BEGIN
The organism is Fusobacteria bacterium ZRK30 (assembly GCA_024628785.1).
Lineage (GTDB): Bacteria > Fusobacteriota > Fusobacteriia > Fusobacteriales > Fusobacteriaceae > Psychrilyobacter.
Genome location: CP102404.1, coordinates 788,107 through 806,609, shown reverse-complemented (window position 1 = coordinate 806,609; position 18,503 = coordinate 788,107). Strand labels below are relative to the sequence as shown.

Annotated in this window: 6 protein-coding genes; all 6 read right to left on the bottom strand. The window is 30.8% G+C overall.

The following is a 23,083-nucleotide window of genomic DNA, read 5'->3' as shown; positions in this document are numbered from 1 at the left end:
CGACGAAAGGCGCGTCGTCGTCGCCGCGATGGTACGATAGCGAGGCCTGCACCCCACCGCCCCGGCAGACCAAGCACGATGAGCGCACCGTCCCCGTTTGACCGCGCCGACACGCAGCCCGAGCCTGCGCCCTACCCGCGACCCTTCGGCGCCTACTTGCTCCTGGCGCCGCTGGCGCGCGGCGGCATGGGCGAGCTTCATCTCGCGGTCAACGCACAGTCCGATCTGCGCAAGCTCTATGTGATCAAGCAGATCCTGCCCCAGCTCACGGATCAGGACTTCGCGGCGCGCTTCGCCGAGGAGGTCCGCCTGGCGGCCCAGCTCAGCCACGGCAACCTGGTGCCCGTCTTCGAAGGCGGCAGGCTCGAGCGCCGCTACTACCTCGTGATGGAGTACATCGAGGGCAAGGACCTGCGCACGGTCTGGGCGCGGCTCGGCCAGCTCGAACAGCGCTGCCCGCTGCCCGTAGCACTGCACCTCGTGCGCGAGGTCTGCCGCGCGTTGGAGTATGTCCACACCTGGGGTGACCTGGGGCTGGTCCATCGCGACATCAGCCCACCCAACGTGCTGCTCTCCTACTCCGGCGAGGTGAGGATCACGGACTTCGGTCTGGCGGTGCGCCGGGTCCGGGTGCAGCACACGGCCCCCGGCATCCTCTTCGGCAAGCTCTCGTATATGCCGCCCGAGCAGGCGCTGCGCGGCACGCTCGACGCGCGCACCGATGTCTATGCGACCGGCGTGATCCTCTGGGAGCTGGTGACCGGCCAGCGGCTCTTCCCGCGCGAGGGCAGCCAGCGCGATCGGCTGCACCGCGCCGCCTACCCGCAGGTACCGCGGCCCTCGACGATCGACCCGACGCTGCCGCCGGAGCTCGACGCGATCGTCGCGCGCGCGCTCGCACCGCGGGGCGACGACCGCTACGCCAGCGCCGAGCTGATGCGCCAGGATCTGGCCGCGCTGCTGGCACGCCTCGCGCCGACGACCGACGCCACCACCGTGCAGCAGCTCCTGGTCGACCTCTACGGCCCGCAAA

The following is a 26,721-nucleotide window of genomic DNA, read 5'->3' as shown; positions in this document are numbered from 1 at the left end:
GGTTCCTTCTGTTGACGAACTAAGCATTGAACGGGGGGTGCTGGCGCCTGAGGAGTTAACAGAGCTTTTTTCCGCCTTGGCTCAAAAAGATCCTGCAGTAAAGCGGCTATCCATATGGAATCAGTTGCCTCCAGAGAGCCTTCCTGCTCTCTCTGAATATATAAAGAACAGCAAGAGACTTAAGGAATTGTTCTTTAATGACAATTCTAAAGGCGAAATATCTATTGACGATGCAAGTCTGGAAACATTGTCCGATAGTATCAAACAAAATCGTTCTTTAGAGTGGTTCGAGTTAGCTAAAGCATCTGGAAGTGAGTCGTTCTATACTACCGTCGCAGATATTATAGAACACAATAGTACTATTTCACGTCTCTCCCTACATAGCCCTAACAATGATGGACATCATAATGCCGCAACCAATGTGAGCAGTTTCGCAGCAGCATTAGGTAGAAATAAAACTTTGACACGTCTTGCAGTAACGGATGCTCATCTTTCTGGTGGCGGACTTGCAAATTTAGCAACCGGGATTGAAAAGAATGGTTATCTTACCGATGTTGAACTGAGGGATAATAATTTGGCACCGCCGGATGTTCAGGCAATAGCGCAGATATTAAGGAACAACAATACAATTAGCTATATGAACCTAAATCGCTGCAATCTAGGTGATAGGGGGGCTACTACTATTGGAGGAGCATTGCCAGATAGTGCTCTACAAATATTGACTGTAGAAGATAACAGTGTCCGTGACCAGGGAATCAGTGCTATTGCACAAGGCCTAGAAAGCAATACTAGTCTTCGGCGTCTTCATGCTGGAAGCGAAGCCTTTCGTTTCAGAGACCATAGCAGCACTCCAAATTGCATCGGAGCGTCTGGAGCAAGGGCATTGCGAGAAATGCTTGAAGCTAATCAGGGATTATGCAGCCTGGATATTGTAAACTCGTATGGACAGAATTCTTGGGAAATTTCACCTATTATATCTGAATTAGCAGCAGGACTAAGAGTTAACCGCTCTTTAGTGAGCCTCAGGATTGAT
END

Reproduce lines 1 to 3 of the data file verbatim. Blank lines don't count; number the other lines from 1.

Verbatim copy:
The organism is Fusobacteria bacterium ZRK30 (assembly GCA_024628785.1).
Lineage (GTDB): Bacteria > Fusobacteriota > Fusobacteriia > Fusobacteriales > Fusobacteriaceae > Psychrilyobacter.
Genome location: CP102404.1, coordinates 788,107 through 806,609, shown reverse-complemented (window position 1 = coordinate 806,609; position 18,503 = coordinate 788,107). Strand labels below are relative to the sequence as shown.